Stock Market: Here We Go Again
By Anduela Nika
Albanian Daily News
Published July 14, 2017
The Central Bank of Albania just approved a new private stock market in the hope that it will finally create a capital market, after the failure of the state one. With an initial capital of 50 million ALL, the opening of the stock exchange certainly shows levels of maturity of the financial market but will it have the fate of Tirana Stock Exchange which met its demise 12 years ago? No company has been listed on any type of exchange in Albania and it is now painfully clear that no one knew what exactly a stock market did and how to trade in it back then.
I remember back in 2010, when I was on my Spring Term of post-graduate studies at University of Maryland's Philip Merrill College of Journalism, I decided to take a deep dive into Business Journalism.
On our first day of class, after some quick introductions the professor starts to talk feverishly about the stock market and how this or that company was doing and all of a sudden chose me out of the 10 students in the class answer his question... If it was worth investing now in X company, how much weight should we give their profit/earnings ratio, analysts forecast of future share values increase, and overall capitalization? I was caught off-guard, and more to the point, I had no meaningful idea how to reply to those questions.
I shrugged and the only words I could mutter were: "We don't have a stock market in Albania. I have no idea how to perform this analysis or even why those people shout at NYSE". My classmates laughed and thought I was trying on being funny, but I was not. I was totally clueless on how the stock market worked. Nearly fifty years (1944-1991) of communism removed all but the most rudimentary understanding of capitalism.
Later that day I asked for some suggestions on books on the topic, which was a complete virgin territory to me, to Marcus Brauchli, at the time Executive Editor at the Washington Post (to whom I had been introduced by my fellow Albanian, Bill Kovach). Bill Kovach has been former Washington bureau chief of The New York Times and former editor of the Atlanta Journal-Constitution.
Marcus Brauchli was very kind and he replied to my email by suggesting reading the books of his former WSJ colleague Dave Kansas (http://www.davekansas.com/) and see if that helps and also joking that maybe I should go back and start a stock exchange in Albania!
Today I know more about the workings of stock markets, enough to know that Albania still is in the 'wannabe' phase of stock market development.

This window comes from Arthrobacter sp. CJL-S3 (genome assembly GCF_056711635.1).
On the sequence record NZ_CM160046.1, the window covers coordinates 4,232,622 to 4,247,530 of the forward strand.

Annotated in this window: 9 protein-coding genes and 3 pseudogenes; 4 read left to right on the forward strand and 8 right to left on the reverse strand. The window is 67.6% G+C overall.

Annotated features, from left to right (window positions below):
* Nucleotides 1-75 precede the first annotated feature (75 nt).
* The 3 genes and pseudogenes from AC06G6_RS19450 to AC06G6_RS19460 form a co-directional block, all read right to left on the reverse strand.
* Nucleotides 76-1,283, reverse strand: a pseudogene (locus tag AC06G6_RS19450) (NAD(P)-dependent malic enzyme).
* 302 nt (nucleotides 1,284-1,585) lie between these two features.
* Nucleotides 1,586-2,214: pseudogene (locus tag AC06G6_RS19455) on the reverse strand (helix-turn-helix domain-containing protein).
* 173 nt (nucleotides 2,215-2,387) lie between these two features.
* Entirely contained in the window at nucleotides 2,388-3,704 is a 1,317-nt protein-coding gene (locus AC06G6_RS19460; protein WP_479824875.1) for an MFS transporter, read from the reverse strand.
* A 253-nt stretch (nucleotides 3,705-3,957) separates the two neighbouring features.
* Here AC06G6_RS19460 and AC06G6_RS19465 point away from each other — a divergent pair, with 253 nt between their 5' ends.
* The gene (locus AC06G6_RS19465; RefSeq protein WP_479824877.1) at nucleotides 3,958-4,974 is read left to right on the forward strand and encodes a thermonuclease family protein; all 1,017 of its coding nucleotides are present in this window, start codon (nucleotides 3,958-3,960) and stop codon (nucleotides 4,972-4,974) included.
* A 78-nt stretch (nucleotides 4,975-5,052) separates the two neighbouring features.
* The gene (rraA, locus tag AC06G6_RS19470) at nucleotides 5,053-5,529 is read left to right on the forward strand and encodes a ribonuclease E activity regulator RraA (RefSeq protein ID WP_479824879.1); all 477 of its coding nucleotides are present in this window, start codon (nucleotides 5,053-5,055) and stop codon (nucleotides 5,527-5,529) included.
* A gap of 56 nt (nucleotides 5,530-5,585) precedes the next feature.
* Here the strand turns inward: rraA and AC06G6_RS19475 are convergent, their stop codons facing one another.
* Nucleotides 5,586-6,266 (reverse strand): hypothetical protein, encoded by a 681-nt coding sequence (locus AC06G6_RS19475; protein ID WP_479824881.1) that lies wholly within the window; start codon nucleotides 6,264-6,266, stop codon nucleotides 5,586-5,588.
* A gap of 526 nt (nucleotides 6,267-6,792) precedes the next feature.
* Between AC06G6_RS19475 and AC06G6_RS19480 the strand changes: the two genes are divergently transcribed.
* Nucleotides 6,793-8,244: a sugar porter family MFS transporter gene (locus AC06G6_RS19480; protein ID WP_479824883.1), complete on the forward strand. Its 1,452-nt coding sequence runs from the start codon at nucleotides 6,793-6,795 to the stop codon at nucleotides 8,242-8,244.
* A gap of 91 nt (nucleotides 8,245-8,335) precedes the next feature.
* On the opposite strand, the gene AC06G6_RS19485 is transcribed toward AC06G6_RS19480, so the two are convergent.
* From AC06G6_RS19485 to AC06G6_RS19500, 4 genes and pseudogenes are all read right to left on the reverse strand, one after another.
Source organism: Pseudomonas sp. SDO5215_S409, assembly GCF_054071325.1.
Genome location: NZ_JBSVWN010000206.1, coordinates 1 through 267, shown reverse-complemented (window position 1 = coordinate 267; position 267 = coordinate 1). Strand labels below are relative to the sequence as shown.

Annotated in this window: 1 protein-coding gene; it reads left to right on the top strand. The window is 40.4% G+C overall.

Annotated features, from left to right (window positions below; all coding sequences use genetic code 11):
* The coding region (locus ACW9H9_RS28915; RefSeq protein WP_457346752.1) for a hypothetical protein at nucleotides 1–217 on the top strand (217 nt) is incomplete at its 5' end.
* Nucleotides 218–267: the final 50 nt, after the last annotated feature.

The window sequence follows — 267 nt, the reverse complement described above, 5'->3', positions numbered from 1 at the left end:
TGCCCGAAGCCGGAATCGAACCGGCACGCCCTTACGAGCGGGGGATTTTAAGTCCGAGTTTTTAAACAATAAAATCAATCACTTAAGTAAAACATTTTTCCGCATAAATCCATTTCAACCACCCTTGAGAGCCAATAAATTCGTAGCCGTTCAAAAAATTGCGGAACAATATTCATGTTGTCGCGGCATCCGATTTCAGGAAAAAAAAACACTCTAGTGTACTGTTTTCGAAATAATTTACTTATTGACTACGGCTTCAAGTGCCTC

First Time 'Round
In 2002 the Tirana Stock Exchange opened with great fanfare to the media. Twelve years later in 2014 it closed without having listed even one company in the intervening 12 years, failing in its objective to creative a capital market in Albania.
The Tirana Stock Exchange didn't prove attractive to local business and this according to experts came from their immaturity and "fear" to be listed in TSE, lack of support from donors, lack of culture regarding free market commerce, the high level of informality in the country, the short life of private businesses, lack of financial brokerage companies and difficulties in fulfilling the list of criteria's to enter in the stock market.
These same problems face any new private stock exchange. Although successful stock exchange in Albania would be undoubtedly a positive development, useful alternative to the overly liquid (foreign-owned) banking institutions, the perpetual heavy burden of non-performing loans among Albania's largest companies now does not bode well.
Going Big, Fast
The relatively small Albanian economy is certainly in dire need to develop its capital market and to expand it beyond its border for long term stability. It neighbors are its natural allies, benefiting from access to the Albanian capital market. The creation of a Regional Stock Market (Albania, Macedonia, Croatia, Kosovo, Serbia, and Montenegro) would offer greater market stability and lower transaction cost and force market harmonization, all very positive features for the development of the region and Albanian companies in particular.
The Albanian economy could benefit from a stock exchange in three critical ways. First, they allow individual investors to own part of a successful company. Second, stocks provide an alternate, competing source of capital to private banks for companies to grow, moving quicker to capture identified competitive advantages and efficiencies. Third, stocks give a third-party assessment of how valuable investors think listed companies are.
When stock prices rise, it means investors think earnings (profit) will improve faster than any increase in production cost. Falling stock prices mean investors have lost confidence in the company's ability to increase its profit margins vs. rising cost.
The stock market, at the end of the day has the potential to be an excellent independent economic indicator that Albania has been is lacking for so long. But truth be told, until we see a critical mass of actual companies getting listed and shares trading, the new stock market remains only an expression of hope.